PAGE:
WATERTOWN — In a coffee shop kitchen, Stephen Mallett of Waltham split grapes in half with a small knife. He counted out the number necessary to place neatly next to soft cheeses and crackers. He concentrated, barely looking up. The tall man prefers working in the back.
Mallett’s shy, but comfortable in the kitchen. His dad always told him he could cook, but he’d never gotten paid for those talents. He majored in biology and got a job with an antibiotics company. A stroke eight years ago interrupted his life. Finding a job, any job, required convincing people he was capable. But interviews were difficult, until he found his way to the Power Cafe, named that because it was created not just to employ but to empower people with physical and developmental disabilities.
Last month, Mallett, 48, received his first paycheck in more than seven years.
“It’s a tribute to my dad,” he said. “I am not my disability.”
According to the Office of Disability Employment Policy, just 19 percent of people with disabilities are employed, in comparison to almost 70 percent without disabilities. Galit Schwartz — a former software engineer, former schoolteacher, mother of five, and volunteer for children with special needs — was aware of the limited number of opportunities. So she decided to create one, founding Power Cafe. She partnered with an organization called Triangle, based in Malden, which helped her create a training manual for employees and consulted on the menu. Schwartz brought her love of teaching from the classroom to the cafe, creating food-prep instructions and step-by-step lists.
“It was fascinating seeing this place come to life,” Schwartz said. “We looked at how to break down instructions and explained parts of the job, like doing the dishes and preparing recipes.”
She searched for a location to plant her new business, but kept returning to her own backyard of Watertown. Then she found this location, once a Mexican restaurant called Acapulco, and after that Royal, whose operator renovated and brought it up to code.
The Power Cafe opened just before Thanksgiving at the corner of Main and Lexington streets. It started serving brunch in early December.
On the menu are frittata platters, cucumber and cream cheese sandwiches, pastries, and more. Its small but growing collection of dishes is born of suggestions by customers and staff. The menu also incorporates Mediterranean flavors and recipes; Schwartz hails from Israel. Hummus and pita platters are complemented by flatbreads and salads with names like “Lettuce Turnip the Beet” and “A Fig-Mint of Imagination.” Schwartz envisioned combating stereotypes with fresh challah, hot carafes of coffee, and good conversations. Her staff of two works in tandem, teaching each other. Mallett takes care of most of the cooking and improves upon recipes, while Rachel Gatzunis, an eager 22-year-old from Watertown, brings an appreciation for customer service.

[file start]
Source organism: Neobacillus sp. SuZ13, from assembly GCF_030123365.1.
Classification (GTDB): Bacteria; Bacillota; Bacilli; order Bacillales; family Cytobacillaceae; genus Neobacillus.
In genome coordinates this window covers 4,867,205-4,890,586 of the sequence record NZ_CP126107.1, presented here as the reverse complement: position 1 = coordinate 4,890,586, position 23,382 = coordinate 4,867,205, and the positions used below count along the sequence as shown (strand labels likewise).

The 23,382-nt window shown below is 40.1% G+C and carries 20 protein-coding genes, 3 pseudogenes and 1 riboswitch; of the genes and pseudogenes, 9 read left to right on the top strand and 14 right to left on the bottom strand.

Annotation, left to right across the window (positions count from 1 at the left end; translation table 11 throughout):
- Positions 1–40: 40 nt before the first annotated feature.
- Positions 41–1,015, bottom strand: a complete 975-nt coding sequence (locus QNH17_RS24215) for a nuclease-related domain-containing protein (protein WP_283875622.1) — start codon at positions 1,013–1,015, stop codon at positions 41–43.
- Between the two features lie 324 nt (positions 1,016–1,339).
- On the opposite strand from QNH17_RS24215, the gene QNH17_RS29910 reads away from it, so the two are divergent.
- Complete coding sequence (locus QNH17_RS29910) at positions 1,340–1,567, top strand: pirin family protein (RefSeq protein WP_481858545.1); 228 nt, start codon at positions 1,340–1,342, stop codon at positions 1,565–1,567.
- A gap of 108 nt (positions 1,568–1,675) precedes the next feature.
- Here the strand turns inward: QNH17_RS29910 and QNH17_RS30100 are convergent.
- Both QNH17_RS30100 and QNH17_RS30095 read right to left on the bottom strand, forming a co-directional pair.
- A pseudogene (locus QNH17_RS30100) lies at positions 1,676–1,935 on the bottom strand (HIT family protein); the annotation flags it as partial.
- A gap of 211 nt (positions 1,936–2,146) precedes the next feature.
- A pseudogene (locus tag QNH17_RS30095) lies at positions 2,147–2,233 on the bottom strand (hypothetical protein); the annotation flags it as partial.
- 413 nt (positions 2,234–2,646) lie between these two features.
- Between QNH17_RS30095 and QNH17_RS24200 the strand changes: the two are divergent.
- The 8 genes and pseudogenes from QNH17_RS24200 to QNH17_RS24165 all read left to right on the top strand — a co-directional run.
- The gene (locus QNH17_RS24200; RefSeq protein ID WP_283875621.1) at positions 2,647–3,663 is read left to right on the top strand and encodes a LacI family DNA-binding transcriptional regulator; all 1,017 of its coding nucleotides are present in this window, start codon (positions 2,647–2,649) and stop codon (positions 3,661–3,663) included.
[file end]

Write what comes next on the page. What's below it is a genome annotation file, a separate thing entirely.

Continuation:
Both completed 100 hours of training in the culinary arts at Bunker Hill Community College before Triangle placed them in their paid positions. Staffers with Triangle bring a handful of young adults to the cafe for unpaid internships, as well. According to Triangle, “80 percent of young adults with disabilities who don’t have job experience before they graduate from high school will never secure employment.” The organization worked with more than 400 job seekers last year, according to Jeffrey Gentry, director of youth services and community relations, and found nearly 200 positions for them.
Gatzunis had Schwartz as a math teacher in the sixth grade at Watertown Middle School. She turned down two other jobs to work at the Power Cafe. She remembers Schwartz helping her work out word problems when she was a little girl. Schwartz was a patient instructor and made Gatzunis feel like any other student, placing stickers at the top of her worksheet to show a job well done.
A little more than a decade later, the teacher gave her student her first full-time job.
Gatzunis is the first to arrive most mornings. She unlocks the door as sun streams in through the windows. She flutters about sweeping and arranging napkins. She greets people before they even cross the threshold from her place near the cash register.
“I like working with people,” Gatzunis said. “And dealing with the front end of everything . . . you learn a lot of this stuff with time.”
On the walls are eclectic paintings by adults with disabilities from Gateway Arts in Brookline. The coffee beans are roasted by a company called Furnace Hills Coffee in Westminster, Md., that employs and advocates for people with special needs.
That morning, the first customer arrived at 8 a.m.
“Welcome to the Power Cafe,” Gatzunis enunciated, loudly and proudly. “The muffins have been selling like hotcakes.”
“Thank you very much,” Gatzunis said. “Come back if you like it.”
This confidence, she said, isn’t always easy to muster. She wonders how people perceive her.
“For me, people think I can’t do what they can do,” Gatzunis said. “They put you down for having a disability. . . . It makes me second guess myself a lot.”
She writes about these doubts in poems. A lover of the band One Direction, spending time with her friends at the mall and going to movies with her family, she used to worry about seeming “normal” in high school. She came to realize she just learned differently.
“I want people to know I have many abilities,” Gatzunis continued. “I want them to see what we can do if given the chance.”